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Ken-Chung Ko
and
Jyun-Hong Liu

Abstract

In this study, submonthly wave patterns under the periodically fluctuating Japan–South China Sea (JSCS) pattern were separated into intraseasonal oscillation (ISO) westerly and easterly phases. The composite results showed that the wave patterns in the westerly JSCS high and low phases were more effectively organized and situated in a more intense monsoon trough than their counterparts in the easterly phase. Tropical cyclones (TCs) tended to occur over cyclonic systems of the wave patterns where minimal vertical shear axes were also located. More TCs formed in the westerly JSCS phases near areas where maximal moisture convergence was located. Taiwan experienced heavier rainfall during the westerly JSCS phases because the ISO enhanced the monsoon troughs for the cyclonic system of the wave pattern to develop near Taiwan in the westerly JSCS high phase. Additionally, in the westerly JSCS low phase, a stronger southeasterly mean flow generated by the ISO steered the wave pattern and TCs farther west and thus closer to Taiwan. Therefore, the ISO influenced the mean state circulation systems and then steered TCs and the wave patterns to affect Taiwan’s weather.

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Ken-Chung Ko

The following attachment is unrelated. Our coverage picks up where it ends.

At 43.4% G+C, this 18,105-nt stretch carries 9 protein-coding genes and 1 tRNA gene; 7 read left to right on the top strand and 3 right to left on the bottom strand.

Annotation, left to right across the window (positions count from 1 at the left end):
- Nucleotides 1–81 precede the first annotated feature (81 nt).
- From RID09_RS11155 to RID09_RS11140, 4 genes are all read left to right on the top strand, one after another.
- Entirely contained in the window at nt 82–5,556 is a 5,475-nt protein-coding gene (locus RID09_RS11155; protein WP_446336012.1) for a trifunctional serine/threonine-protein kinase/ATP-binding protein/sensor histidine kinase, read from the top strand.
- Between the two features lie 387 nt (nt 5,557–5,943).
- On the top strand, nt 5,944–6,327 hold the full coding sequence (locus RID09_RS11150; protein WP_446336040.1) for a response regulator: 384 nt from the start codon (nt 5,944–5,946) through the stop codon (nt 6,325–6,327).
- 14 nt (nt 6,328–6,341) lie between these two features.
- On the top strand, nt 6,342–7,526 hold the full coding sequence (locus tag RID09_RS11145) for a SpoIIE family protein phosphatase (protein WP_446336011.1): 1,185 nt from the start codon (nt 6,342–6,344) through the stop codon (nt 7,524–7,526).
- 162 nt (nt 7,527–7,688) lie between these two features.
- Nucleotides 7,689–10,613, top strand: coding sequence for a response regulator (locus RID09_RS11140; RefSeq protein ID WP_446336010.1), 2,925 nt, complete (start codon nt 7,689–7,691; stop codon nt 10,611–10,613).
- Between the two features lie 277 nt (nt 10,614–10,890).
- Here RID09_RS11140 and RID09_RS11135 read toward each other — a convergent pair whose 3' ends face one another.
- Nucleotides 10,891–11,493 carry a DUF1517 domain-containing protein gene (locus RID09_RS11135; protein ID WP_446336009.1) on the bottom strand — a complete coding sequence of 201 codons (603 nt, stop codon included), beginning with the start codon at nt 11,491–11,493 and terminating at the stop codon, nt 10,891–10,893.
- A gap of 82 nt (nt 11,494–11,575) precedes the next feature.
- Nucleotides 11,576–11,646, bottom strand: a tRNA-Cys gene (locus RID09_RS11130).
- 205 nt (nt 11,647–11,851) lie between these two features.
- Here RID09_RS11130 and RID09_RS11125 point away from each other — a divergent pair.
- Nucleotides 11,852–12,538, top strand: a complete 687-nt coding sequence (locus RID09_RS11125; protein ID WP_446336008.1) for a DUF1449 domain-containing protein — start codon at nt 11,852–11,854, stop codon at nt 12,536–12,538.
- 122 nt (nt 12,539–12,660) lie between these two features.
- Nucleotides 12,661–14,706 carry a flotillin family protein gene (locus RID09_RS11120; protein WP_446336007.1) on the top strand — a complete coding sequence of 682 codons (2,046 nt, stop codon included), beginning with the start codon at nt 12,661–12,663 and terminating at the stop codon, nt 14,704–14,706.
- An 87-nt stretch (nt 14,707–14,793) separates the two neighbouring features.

and
Jyun-Hong Liu

Abstract

In this study, intraseasonal oscillations (ISOs) and submonthly wave patterns were separated into maximal variance (MaxV) and minimal variance (MinV) years on the basis of ISO variance from July to October. The mean-state 850-hPa streamfunction for submonthly cases indicated that, in the MinV years, tropical cyclones (TCs) formed near areas southeast of those in the MaxV years. ISOs propagated northward in the MaxV years, whereas a weaker westward-propagating tendency was observed in the MinV years. Track analysis of the centers of the submonthly cyclonic anomalies suggested that the background flow dictated the propagation routes of the easterly cyclonic anomalies in the MaxV years. However, the propagation routes of the westerly cyclonic anomalies were barely affected by the background flow. Further analysis of the ISO mean flow patterns showed that in the MaxV years, the propagation routes of the westerly cyclonic anomalies were more likely controlled by the anomalous easterly flow generated by the ISO westerly cyclonic anomalies. Moreover, rainfall was heavier in Taiwan in the MaxV years because the background flow in the MinV years caused the submonthly cyclonic anomaly tracks to shift away from Taiwan. Therefore, low-frequency large-scale circulations can affect smaller-scale phenomena and local weather.